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Posted by Jerome Hansen on July 23, 2010
We get asked all the time about WiFi signal improvement. Improving WiFi signal is similar but easier and less expensive than cellular signal improvement. WiFi signal improvement starts with analyzing where you need your signal and shaping your WiFi network to your needs.
Most antennas that come with WiFi products are low-gain, omni directional antennas. That means they send signal equally in all directions. A lot of that signal could be going in directions where you don’t need it. You can add a directional WiFi antenna to point more of the signal in one direction. For instance, if your in a long rectangular shaped building and your wireless access point is on one end of the building, you many want to add a directional WiFi antenna to point the signal across the building. Of course simply moving your access point to the middle of the room, away from obstructions is sometime the least expensive and simplest way to improve signal but if a move is not possible, consider a directional antenna.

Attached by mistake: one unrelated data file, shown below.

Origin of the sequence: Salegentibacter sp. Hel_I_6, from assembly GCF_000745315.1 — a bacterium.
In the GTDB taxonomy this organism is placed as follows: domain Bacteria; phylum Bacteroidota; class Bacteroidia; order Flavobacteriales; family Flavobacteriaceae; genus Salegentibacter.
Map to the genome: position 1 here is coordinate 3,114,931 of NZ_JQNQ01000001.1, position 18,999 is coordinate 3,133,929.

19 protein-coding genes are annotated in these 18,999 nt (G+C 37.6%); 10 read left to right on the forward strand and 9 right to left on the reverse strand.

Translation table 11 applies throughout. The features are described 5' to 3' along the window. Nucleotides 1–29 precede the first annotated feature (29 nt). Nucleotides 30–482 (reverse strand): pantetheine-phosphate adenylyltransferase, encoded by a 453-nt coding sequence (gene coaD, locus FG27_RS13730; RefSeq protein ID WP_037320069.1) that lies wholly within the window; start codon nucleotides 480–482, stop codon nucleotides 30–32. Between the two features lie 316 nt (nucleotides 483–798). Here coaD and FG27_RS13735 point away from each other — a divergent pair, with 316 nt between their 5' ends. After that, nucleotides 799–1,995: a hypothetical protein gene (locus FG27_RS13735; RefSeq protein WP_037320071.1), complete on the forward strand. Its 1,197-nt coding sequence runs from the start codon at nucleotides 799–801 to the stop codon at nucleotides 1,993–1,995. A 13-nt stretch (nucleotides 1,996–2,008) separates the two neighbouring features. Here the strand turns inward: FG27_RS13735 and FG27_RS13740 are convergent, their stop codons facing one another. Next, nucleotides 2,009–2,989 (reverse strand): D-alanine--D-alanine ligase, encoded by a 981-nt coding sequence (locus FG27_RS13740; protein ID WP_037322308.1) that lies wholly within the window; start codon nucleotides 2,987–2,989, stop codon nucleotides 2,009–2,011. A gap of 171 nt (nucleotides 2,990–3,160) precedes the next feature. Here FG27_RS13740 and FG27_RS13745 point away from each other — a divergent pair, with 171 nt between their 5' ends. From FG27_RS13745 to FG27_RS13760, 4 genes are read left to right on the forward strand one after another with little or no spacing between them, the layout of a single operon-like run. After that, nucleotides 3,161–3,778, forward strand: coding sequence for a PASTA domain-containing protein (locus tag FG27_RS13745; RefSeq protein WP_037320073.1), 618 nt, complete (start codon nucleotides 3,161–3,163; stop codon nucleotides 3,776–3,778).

If adding a directional antenna is not enough, you can add one or more additional access points. The typical wireless router (with built-in access point) and built-in laptop WiFi puts out around 40 milliwatts of power. For reliable indoor use or long-range outdoor use, you need to maximize your signal and bandwidth. For a very low cost, you can build a system that can put out from 100mW to 1000mW.
You can overdue WiFi signal improvement with wifi signal boosters (access points, adapters, cards, amplifiers, etc) that create a lot of negative signal noise in your area that effects other WiFi users. The most powerful is not always the best for yourself or your neighbors.
Products for WiFi signal improvement.